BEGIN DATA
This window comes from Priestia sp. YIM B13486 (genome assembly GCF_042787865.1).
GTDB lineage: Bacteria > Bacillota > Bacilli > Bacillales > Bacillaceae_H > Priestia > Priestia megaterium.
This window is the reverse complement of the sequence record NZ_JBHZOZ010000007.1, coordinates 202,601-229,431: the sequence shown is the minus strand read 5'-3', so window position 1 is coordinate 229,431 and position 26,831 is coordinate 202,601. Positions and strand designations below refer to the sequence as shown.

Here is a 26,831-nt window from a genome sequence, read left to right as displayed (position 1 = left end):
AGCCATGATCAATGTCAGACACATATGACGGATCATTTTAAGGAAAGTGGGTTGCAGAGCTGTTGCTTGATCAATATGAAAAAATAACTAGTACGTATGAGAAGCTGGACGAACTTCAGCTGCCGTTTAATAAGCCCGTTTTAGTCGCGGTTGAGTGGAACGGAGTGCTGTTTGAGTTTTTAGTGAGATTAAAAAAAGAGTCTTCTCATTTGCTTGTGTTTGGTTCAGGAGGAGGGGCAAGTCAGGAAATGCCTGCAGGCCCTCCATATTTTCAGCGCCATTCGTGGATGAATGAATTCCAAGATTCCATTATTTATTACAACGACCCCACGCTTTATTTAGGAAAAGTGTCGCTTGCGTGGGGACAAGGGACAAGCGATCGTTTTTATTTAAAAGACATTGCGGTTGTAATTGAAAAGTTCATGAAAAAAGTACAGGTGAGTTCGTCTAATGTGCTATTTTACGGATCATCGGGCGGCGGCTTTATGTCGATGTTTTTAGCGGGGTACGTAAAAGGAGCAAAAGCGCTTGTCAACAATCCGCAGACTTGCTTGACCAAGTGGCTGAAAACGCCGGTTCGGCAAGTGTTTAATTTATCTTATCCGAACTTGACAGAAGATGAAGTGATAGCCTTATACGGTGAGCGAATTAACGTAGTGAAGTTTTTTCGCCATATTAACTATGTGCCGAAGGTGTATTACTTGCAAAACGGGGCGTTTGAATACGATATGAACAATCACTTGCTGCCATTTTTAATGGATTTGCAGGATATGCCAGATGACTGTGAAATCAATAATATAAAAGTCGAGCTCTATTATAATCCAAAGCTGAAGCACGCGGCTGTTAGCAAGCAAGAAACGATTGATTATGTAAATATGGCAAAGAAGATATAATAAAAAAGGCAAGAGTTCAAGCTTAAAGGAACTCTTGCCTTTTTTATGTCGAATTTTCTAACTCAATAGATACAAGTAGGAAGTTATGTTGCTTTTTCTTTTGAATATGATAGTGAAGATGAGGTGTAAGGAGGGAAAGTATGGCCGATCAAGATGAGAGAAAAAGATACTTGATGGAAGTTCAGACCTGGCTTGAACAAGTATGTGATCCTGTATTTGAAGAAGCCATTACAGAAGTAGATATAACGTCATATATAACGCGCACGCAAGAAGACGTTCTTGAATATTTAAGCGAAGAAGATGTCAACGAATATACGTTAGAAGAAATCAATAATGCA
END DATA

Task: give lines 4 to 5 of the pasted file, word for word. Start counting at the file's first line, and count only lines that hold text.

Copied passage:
Here is a 26,831-nt window from a genome sequence, read left to right as displayed (position 1 = left end):
AGCCATGATCAATGTCAGACACATATGACGGATCATTTTAAGGAAAGTGGGTTGCAGAGCTGTTGCTTGATCAATATGAAAAAATAACTAGTACGTATGAGAAGCTGGACGAACTTCAGCTGCCGTTTAATAAGCCCGTTTTAGTCGCGGTTGAGTGGAACGGAGTGCTGTTTGAGTTTTTAGTGAGATTAAAAAAAGAGTCTTCTCATTTGCTTGTGTTTGGTTCAGGAGGAGGGGCAAGTCAGGAAATGCCTGCAGGCCCTCCATATTTTCAGCGCCATTCGTGGATGAATGAATTCCAAGATTCCATTATTTATTACAACGACCCCACGCTTTATTTAGGAAAAGTGTCGCTTGCGTGGGGACAAGGGACAAGCGATCGTTTTTATTTAAAAGACATTGCGGTTGTAATTGAAAAGTTCATGAAAAAAGTACAGGTGAGTTCGTCTAATGTGCTATTTTACGGATCATCGGGCGGCGGCTTTATGTCGATGTTTTTAGCGGGGTACGTAAAAGGAGCAAAAGCGCTTGTCAACAATCCGCAGACTTGCTTGACCAAGTGGCTGAAAACGCCGGTTCGGCAAGTGTTTAATTTATCTTATCCGAACTTGACAGAAGATGAAGTGATAGCCTTATACGGTGAGCGAATTAACGTAGTGAAGTTTTTTCGCCATATTAACTATGTGCCGAAGGTGTATTACTTGCAAAACGGGGCGTTTGAATACGATATGAACAATCACTTGCTGCCATTTTTAATGGATTTGCAGGATATGCCAGATGACTGTGAAATCAATAATATAAAAGTCGAGCTCTATTATAATCCAAAGCTGAAGCACGCGGCTGTTAGCAAGCAAGAAACGATTGATTATGTAAATATGGCAAAGAAGATATAATAAAAAAGGCAAGAGTTCAAGCTTAAAGGAACTCTTGCCTTTTTTATGTCGAATTTTCTAACTCAATAGATACAAGTAGGAAGTTATGTTGCTTTTTCTTTTGAATATGATAGTGAAGATGAGGTGTAAGGAGGGAAAGTATGGCCGATCAAGATGAGAGAAAAAGATACTTGATGGAAGTTCAGACCTGGCTTGAACAAGTATGTGATCCTGTATTTGAAGAAGCCATTACAGAAGTAGATATAACGTCATATATAACGCGCACGCAAGAAGACGTTCTTGAATATTTAAGCGAAGAAGATGTCAACGAATATACGTTAGAAGAAATCAATAATGCA